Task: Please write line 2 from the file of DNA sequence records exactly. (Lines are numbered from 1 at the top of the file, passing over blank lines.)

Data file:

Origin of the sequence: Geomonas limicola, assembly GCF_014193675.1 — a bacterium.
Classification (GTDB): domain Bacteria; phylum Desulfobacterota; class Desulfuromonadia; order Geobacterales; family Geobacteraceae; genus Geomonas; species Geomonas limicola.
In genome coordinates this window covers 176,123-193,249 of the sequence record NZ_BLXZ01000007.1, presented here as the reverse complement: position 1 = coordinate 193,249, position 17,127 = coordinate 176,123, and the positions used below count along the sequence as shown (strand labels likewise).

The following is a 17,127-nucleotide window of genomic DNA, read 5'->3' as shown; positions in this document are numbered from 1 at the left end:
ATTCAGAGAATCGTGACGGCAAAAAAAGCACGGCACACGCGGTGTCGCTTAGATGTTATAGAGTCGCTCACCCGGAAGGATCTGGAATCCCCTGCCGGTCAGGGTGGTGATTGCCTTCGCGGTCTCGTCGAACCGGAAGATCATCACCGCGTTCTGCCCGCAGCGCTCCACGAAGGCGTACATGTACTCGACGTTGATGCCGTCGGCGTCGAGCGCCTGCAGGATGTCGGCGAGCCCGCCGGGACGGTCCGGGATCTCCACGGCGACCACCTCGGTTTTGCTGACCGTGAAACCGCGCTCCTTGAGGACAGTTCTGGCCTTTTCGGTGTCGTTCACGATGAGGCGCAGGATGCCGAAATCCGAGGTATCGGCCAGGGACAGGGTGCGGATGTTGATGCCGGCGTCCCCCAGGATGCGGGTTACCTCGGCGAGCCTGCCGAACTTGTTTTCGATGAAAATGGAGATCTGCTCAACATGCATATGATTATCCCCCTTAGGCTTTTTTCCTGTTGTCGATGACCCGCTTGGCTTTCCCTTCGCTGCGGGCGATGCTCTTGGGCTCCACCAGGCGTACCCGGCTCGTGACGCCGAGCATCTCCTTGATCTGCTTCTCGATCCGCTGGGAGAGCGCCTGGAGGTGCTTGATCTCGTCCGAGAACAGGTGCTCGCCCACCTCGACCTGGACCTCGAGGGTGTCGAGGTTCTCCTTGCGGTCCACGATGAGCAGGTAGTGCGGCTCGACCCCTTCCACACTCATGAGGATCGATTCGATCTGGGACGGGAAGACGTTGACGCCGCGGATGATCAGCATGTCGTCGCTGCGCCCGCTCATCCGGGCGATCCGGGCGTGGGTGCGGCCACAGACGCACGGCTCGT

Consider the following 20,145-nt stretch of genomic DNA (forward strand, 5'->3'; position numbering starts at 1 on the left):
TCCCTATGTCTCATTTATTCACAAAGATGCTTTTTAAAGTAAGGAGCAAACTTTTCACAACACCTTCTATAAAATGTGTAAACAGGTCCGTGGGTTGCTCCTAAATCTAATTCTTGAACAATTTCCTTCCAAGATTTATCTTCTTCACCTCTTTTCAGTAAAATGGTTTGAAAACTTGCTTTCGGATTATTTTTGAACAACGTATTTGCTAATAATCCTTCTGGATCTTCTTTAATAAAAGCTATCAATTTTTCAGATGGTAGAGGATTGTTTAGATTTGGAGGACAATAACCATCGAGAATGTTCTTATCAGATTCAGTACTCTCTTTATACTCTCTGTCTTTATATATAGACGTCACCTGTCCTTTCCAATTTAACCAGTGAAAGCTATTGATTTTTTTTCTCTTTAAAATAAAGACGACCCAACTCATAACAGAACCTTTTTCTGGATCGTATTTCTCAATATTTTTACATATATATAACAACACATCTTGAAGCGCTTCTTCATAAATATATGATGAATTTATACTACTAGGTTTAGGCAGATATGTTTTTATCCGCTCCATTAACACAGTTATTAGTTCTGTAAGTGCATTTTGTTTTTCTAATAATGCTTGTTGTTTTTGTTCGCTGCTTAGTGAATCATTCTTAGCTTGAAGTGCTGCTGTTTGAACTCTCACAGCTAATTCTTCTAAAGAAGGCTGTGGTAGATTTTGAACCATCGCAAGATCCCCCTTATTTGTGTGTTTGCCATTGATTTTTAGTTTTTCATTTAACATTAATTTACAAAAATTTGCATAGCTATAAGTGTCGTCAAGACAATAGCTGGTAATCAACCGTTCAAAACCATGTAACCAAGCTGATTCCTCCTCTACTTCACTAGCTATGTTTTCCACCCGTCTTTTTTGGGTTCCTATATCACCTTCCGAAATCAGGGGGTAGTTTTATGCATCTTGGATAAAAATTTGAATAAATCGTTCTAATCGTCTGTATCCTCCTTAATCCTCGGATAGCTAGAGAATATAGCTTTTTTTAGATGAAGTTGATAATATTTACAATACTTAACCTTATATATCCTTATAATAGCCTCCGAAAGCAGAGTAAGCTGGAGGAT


Classification (GTDB): domain Bacteria; phylum Desulfobacterota; class Desulfuromonadia; order Geobacterales; family Geobacteraceae; genus Geomonas; species Geomonas limicola.